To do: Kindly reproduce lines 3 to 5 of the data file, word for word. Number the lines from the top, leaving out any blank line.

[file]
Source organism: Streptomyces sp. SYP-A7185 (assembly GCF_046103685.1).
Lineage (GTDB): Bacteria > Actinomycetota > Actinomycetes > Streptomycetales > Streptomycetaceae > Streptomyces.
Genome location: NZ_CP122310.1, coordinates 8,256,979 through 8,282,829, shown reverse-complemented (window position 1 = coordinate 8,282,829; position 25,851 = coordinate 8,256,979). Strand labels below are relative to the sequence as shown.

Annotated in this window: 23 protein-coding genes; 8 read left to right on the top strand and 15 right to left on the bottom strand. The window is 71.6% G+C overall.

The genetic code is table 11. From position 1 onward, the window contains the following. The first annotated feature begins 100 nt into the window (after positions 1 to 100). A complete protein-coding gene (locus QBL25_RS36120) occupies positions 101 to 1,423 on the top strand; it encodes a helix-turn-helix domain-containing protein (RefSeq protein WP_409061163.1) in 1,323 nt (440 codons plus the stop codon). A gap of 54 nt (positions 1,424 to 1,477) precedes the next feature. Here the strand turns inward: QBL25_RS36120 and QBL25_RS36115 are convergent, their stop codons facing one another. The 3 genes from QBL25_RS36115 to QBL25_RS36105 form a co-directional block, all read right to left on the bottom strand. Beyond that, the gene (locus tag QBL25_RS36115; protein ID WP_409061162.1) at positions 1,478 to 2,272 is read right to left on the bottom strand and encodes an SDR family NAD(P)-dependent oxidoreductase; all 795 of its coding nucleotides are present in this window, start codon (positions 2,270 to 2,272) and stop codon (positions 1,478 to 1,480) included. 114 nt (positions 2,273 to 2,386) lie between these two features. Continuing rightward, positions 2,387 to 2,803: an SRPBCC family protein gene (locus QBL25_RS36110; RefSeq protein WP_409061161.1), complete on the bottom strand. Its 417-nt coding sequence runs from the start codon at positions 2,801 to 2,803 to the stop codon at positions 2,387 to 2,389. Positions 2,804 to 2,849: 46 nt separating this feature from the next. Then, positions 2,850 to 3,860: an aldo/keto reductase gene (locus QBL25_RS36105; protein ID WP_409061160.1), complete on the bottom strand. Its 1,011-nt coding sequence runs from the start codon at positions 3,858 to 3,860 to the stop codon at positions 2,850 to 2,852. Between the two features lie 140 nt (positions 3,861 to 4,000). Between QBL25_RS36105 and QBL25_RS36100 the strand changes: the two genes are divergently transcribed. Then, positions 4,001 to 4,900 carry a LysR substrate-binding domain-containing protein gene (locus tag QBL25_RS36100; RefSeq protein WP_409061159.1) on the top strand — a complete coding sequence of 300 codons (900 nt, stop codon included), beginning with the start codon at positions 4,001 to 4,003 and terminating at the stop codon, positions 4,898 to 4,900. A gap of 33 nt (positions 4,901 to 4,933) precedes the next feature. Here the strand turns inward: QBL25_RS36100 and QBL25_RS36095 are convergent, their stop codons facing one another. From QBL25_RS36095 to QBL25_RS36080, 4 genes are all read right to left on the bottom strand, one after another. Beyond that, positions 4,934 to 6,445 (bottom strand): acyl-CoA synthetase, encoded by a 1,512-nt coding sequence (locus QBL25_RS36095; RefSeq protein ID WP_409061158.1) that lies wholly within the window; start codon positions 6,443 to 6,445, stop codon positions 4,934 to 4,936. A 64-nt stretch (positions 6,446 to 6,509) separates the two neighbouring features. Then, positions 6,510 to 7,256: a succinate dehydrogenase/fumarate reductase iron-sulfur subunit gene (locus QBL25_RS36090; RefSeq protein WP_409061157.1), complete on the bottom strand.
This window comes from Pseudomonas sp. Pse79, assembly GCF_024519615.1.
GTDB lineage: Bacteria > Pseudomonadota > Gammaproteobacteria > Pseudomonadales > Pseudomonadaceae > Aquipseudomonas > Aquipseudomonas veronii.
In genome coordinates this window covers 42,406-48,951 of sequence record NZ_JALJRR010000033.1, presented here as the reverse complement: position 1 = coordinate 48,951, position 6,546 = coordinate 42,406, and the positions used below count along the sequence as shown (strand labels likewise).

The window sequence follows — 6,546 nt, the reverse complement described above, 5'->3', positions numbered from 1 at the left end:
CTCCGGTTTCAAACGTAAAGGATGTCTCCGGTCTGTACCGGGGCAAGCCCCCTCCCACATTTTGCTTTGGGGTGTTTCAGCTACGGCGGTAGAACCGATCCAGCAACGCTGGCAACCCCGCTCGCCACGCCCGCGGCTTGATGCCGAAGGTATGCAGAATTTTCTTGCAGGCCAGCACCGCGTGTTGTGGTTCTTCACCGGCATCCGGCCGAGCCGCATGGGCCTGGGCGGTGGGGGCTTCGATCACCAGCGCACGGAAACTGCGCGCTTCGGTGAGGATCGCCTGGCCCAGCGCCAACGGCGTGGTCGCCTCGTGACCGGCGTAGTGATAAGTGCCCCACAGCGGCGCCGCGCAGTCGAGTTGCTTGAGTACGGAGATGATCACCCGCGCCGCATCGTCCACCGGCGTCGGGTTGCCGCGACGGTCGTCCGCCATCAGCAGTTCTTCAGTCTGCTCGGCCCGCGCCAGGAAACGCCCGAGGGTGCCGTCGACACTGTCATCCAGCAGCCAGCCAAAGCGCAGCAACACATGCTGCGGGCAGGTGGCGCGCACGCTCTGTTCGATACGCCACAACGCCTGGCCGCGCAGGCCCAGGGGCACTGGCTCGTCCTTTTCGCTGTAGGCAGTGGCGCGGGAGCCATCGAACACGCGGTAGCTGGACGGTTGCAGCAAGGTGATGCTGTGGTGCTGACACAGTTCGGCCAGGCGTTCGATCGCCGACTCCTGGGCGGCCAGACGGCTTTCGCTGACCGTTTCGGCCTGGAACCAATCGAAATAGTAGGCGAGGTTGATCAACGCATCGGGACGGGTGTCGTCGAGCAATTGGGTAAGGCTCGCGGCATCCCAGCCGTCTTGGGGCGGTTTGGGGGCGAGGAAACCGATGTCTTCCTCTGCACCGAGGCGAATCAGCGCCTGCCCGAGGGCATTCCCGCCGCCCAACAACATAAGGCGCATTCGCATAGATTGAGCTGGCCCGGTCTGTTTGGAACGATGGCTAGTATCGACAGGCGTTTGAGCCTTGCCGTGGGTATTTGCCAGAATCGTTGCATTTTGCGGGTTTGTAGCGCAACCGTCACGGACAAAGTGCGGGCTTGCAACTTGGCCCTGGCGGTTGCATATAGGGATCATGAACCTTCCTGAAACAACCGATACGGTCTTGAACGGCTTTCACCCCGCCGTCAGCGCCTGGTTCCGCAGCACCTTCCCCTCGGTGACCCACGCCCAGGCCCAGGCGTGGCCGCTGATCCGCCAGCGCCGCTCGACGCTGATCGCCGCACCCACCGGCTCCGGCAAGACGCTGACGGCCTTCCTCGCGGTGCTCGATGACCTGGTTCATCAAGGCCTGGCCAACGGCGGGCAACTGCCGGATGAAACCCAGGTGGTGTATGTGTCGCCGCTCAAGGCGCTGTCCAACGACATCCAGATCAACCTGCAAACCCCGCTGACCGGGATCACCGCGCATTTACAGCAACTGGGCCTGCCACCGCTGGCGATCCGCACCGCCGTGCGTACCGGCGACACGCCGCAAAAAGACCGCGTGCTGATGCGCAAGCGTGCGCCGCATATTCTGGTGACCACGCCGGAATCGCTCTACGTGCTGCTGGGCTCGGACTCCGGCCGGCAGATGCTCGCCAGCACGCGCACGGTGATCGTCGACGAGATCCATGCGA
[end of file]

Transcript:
Genome location: NZ_CP122310.1, coordinates 8,256,979 through 8,282,829, shown reverse-complemented (window position 1 = coordinate 8,282,829; position 25,851 = coordinate 8,256,979). Strand labels below are relative to the sequence as shown.

Annotated in this window: 23 protein-coding genes; 8 read left to right on the top strand and 15 right to left on the bottom strand. The window is 71.6% G+C overall.

The genetic code is table 11. From position 1 onward, the window contains the following. The first annotated feature begins 100 nt into the window (after positions 1 to 100). A complete protein-coding gene (locus QBL25_RS36120) occupies positions 101 to 1,423 on the top strand; it encodes a helix-turn-helix domain-containing protein (RefSeq protein WP_409061163.1) in 1,323 nt (440 codons plus the stop codon). A gap of 54 nt (positions 1,424 to 1,477) precedes the next feature. Here the strand turns inward: QBL25_RS36120 and QBL25_RS36115 are convergent, their stop codons facing one another. The 3 genes from QBL25_RS36115 to QBL25_RS36105 form a co-directional block, all read right to left on the bottom strand. Beyond that, the gene (locus tag QBL25_RS36115; protein ID WP_409061162.1) at positions 1,478 to 2,272 is read right to left on the bottom strand and encodes an SDR family NAD(P)-dependent oxidoreductase; all 795 of its coding nucleotides are present in this window, start codon (positions 2,270 to 2,272) and stop codon (positions 1,478 to 1,480) included. 114 nt (positions 2,273 to 2,386) lie between these two features. Continuing rightward, positions 2,387 to 2,803: an SRPBCC family protein gene (locus QBL25_RS36110; RefSeq protein WP_409061161.1), complete on the bottom strand. Its 417-nt coding sequence runs from the start codon at positions 2,801 to 2,803 to the stop codon at positions 2,387 to 2,389. Positions 2,804 to 2,849: 46 nt separating this feature from the next. Then, positions 2,850 to 3,860: an aldo/keto reductase gene (locus QBL25_RS36105; protein ID WP_409061160.1), complete on the bottom strand. Its 1,011-nt coding sequence runs from the start codon at positions 3,858 to 3,860 to the stop codon at positions 2,850 to 2,852. Between the two features lie 140 nt (positions 3,861 to 4,000). Between QBL25_RS36105 and QBL25_RS36100 the strand changes: the two genes are divergently transcribed. Then, positions 4,001 to 4,900 carry a LysR substrate-binding domain-containing protein gene (locus tag QBL25_RS36100; RefSeq protein WP_409061159.1) on the top strand — a complete coding sequence of 300 codons (900 nt, stop codon included), beginning with the start codon at positions 4,001 to 4,003 and terminating at the stop codon, positions 4,898 to 4,900. A gap of 33 nt (positions 4,901 to 4,933) precedes the next feature. Here the strand turns inward: QBL25_RS36100 and QBL25_RS36095 are convergent, their stop codons facing one another. From QBL25_RS36095 to QBL25_RS36080, 4 genes are all read right to left on the bottom strand, one after another. Beyond that, positions 4,934 to 6,445 (bottom strand): acyl-CoA synthetase, encoded by a 1,512-nt coding sequence (locus QBL25_RS36095; RefSeq protein ID WP_409061158.1) that lies wholly within the window; start codon positions 6,443 to 6,445, stop codon positions 4,934 to 4,936. A 64-nt stretch (positions 6,446 to 6,509) separates the two neighbouring features. Then, positions 6,510 to 7,256: a succinate dehydrogenase/fumarate reductase iron-sulfur subunit gene (locus QBL25_RS36090; RefSeq protein WP_409061157.1), complete on the bottom strand.